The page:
Wednesday, October 29, 2014

Halloween 1916

Last year my mother had a question for me. She had some costumes that my grandma had made when she was a school teacher, for her to dress up in to entertain her students. She asked me if I would be interested in taking them. One of the costumes was for Halloween.

My grandma was a schoolteacher in rural Kansas, who began teaching, as far as we can tell, as early as 1916. Below are two of the "school souvenirs" from 1916 and 1917, listing her as the teacher and the list of students in each grade.

1916 School Souvenir, Meter School, Republic Co., Kansas

1917 School Souvenir, Dry Lake School, Republic Co., Kansas

Here is the costume she made for Halloween. It has a lot of raw edges, but even so, it must have taken a lot of effort to make. It also has a black "Little Miss Muffet" type hat to go with it.



We think this may be a photo of one of her class of students:


I'm also lucky to have my Grandma's postcard album. The postcards are all from the early 1900's. One of my favorites, is a Halloween postcard featuring a witch, a black cat, and a pumpkin boy. I scanned the postcard, printed the scan onto cardstock, and decoupaged the print onto a black box, so that I can enjoy the image without light damaging the original postcard.



As you can see below, my cupboard is filled with all kinds of vintage inspired Halloween fun stuff! My friend, Ingrid, had a party for friends one year, where she planned crafts for us to make. It was so much fun! She had all of the supplies all ready to go for us.  The "Boo" banner, the little candy baskets and the pipe cleaner figures were all made that evening.




My "Boo" banner made its way into my "Party Girl" punchneedle, too.


When my youngest son was in first grade, I threw a Halloween party for him, with a variety of games for he and his friends to play, one of which was Bunco. For this Bunco game, I made Halloween themed dice, using purchased stickers with vintage Halloween images, and wooden blocks, which I painted in orange and black to contrast with the stickers.  The box was purchased years before at a gift shop and I love it!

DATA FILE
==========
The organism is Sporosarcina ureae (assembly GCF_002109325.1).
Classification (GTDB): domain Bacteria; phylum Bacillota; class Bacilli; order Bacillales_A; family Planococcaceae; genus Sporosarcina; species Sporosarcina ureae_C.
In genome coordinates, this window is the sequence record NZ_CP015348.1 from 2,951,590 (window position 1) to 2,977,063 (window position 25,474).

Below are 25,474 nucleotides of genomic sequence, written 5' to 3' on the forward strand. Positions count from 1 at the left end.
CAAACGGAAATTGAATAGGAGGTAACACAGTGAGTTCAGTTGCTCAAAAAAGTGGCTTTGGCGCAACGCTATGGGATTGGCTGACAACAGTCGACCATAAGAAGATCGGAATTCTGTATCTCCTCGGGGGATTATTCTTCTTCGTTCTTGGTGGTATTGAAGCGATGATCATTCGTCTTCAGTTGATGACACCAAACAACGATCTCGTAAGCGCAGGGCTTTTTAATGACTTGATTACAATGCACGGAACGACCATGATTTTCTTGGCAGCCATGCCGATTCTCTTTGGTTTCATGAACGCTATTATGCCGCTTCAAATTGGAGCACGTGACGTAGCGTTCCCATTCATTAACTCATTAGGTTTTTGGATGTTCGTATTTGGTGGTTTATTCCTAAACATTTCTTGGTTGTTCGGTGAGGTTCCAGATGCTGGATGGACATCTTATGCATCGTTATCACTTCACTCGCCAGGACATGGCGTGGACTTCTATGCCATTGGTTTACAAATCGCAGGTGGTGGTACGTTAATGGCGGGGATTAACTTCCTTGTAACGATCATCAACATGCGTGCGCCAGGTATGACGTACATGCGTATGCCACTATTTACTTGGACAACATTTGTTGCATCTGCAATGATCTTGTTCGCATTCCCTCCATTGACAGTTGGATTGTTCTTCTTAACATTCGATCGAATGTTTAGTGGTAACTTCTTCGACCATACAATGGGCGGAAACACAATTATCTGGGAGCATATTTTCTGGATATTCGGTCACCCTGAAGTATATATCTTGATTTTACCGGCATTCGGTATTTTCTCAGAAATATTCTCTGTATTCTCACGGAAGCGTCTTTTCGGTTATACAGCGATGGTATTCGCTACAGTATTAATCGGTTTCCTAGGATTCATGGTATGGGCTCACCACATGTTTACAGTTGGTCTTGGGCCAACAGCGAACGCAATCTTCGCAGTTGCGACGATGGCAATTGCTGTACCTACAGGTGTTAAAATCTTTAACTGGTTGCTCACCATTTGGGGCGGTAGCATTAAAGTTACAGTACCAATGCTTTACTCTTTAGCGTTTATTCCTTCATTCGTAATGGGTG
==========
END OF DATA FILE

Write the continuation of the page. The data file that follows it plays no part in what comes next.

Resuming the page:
Halloween Bunco

Like they said in 1916, Happy Hallowe'en!

Martha

Monday, September 22, 2014

New Quilt Patterns! Free Spirits and French Reel

My fabric line with Henry Glass Fabrics & Co., Sentimental Stitches, will be shipping to quilt shops next month, and I have two new quilt patterns which feature the line!

Free Spirits quilt pattern
Free Spirits features some of my favorite elements:  birds, flowers and berries. The big 24" appliqued block is surrounded by a dogtooth border and finished with prairie points. I've included a full size applique placement diagram, so placing your applique pieces will be a cinch!

http://www.wagonswestdesigns.com/shop/Patterns/p/French-Reel-x4392535.htm
French Reel quilt pattern
French Reel is another small quilt, which features the beautiful Sentimental Stitches striped border print.  The French Reel blocks are 6" square.


Here is one of the blocks in the process of being appliqued by machine.